I haven’t been much for architecture here in the Link Foundry and I don’t know why. Vehicles, costumes, jewelry, events, but not places. Odd, because a place can be just as evocative of an era or the people within it as any other element of storytelling. Perhaps the drama hasn’t been there up to this point in my searches. Or maybe I’m finally looking in the right places. Check out these places that just introduce themselves, the living embodiment of form indiscernible from function.
I’m a big believer in the idea that a building, like most other types of vessels, takes on some of the emotion of what or whom it once contained. Call it aura, lingering spirit, or whatever. The structure may be collapsed, with trees and weeds growing through it, but you don’t need a floorplan or a former resident to figure out what it once was. Take for example, the collection of photos of abandoned asylums by John Gray. Or I should say, take them, please. They are creepy and evocative and utterly clear about what the walls held when they held anyone at all. Favorites? How about 8? 20? 22? 36? Too busy with goosebumps to pick favorites. Lots of goosebumps. Usage note: the first collection that comes up is Abandoned Buildings; also worthwhile, but for me, the real thing is Abandoned Asylums, further down in white type in the small menu on the left.
Once upon a time, a courthouse was designed to evoke respect for the law. Columns and cupolas, sweeping lawns and brick facades, windows of all sizes, stately, graceful and beautiful. Speaking as one of this county’s recipients of a recently completed county facility, I am not impressed with efforts of late. In fact, I’d have to have the address to tell the new building apart from the housing project down the street. Or the shopping mall across town. The house of the law of a free people should be more than that. Sigh. That is why I’m grateful for people like Mick Watson, who is documenting every county courthouse in the state of Texas. Some are head-shakingly new; most are delightful in their old age. Here is the collection on Flicker.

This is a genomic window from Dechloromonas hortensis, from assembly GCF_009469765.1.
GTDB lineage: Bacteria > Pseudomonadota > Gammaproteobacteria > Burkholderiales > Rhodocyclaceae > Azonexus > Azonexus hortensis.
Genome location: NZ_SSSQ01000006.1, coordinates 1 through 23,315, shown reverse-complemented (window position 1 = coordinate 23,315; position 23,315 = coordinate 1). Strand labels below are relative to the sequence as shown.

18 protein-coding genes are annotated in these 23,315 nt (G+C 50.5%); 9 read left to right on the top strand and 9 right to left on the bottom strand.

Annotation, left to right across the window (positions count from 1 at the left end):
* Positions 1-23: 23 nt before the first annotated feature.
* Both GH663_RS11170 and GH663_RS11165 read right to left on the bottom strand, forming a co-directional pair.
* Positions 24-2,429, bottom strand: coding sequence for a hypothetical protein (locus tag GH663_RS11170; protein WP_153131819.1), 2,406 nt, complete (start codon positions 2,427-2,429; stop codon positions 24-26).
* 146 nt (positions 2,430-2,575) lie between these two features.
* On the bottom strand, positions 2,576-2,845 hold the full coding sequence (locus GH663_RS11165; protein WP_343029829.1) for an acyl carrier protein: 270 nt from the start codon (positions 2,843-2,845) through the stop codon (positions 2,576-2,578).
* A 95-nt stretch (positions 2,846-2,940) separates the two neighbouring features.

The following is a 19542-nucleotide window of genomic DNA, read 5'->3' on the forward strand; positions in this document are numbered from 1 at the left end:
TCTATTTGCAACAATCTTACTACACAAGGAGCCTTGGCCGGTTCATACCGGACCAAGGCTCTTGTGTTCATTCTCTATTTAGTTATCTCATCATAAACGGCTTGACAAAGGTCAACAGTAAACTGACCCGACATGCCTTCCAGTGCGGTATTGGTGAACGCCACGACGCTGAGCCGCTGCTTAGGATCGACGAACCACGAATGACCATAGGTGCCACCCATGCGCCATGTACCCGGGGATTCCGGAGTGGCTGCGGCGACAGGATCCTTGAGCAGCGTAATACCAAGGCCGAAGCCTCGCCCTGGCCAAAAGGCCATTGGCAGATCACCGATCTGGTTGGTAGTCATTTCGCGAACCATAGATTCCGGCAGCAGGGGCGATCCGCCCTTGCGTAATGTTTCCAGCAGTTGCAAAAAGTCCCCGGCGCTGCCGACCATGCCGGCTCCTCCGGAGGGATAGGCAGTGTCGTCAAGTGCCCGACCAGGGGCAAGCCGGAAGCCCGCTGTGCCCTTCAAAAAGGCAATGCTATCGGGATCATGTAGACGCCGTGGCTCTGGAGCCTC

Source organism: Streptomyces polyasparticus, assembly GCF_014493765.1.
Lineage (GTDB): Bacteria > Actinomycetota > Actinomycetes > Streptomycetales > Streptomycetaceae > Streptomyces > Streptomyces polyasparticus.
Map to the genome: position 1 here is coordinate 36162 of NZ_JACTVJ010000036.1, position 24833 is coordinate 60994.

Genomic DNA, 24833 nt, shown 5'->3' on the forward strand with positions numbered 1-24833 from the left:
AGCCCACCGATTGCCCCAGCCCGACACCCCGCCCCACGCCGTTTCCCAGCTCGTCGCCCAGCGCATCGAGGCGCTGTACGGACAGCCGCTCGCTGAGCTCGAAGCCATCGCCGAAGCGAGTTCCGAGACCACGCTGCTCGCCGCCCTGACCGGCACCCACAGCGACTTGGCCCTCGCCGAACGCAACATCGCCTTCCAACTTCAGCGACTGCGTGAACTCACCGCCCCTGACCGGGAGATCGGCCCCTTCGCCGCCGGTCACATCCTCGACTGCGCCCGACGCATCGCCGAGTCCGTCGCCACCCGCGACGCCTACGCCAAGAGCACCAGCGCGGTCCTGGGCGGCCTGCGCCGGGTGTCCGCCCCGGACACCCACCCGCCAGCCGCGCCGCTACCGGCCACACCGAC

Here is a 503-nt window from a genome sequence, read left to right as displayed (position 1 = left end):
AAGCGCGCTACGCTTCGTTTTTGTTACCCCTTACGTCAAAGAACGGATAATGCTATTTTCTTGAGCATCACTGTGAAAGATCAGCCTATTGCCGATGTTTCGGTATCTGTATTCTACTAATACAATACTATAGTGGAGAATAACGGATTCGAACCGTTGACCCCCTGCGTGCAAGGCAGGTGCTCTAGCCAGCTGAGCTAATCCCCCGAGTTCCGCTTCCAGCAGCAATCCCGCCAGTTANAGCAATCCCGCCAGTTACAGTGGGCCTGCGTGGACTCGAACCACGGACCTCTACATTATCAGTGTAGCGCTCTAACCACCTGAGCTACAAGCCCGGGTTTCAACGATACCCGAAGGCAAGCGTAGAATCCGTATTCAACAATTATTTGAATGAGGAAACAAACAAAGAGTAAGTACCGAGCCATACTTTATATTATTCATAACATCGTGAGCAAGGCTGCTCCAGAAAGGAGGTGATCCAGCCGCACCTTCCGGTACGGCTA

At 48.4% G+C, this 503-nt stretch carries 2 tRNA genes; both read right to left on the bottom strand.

Check out more small-town goodness in this collection of old photos at Galena Images dot com. Historic Galena, IL is fairly close to where I live, so I’ve been in several of the buildings shown in the “Historic Galena Images” collection. Most of them appear to be pre-World War I, though many of them are not dated.
From our friends at Dark Roasted Blend, we have a collection of images of abandoned Russian castles and country houses, left behind as their owners fled the Bolsheviks in the late teens and twenties. Some are being restored, some are being left to rot.
Having spent a significant amount of time living near a hydroelectric plant, the architecture of power plants has always fascinated me. I know that the stuff inside them is what generates the electrical power, but the emotional power is all on the outside. Check out these two (yes, two) collections from Dark Roasted Blend.
Bonus time! All right, enough reality. This lovely artwork is from a new discovery, a site called doctormonocle.com. Wow. I mean wow. Did I mention wow?
Thanks for reading! And don’t forget that, while it’s cool to live somewhere, sometimes it’s even cooler to have somewhere live in you.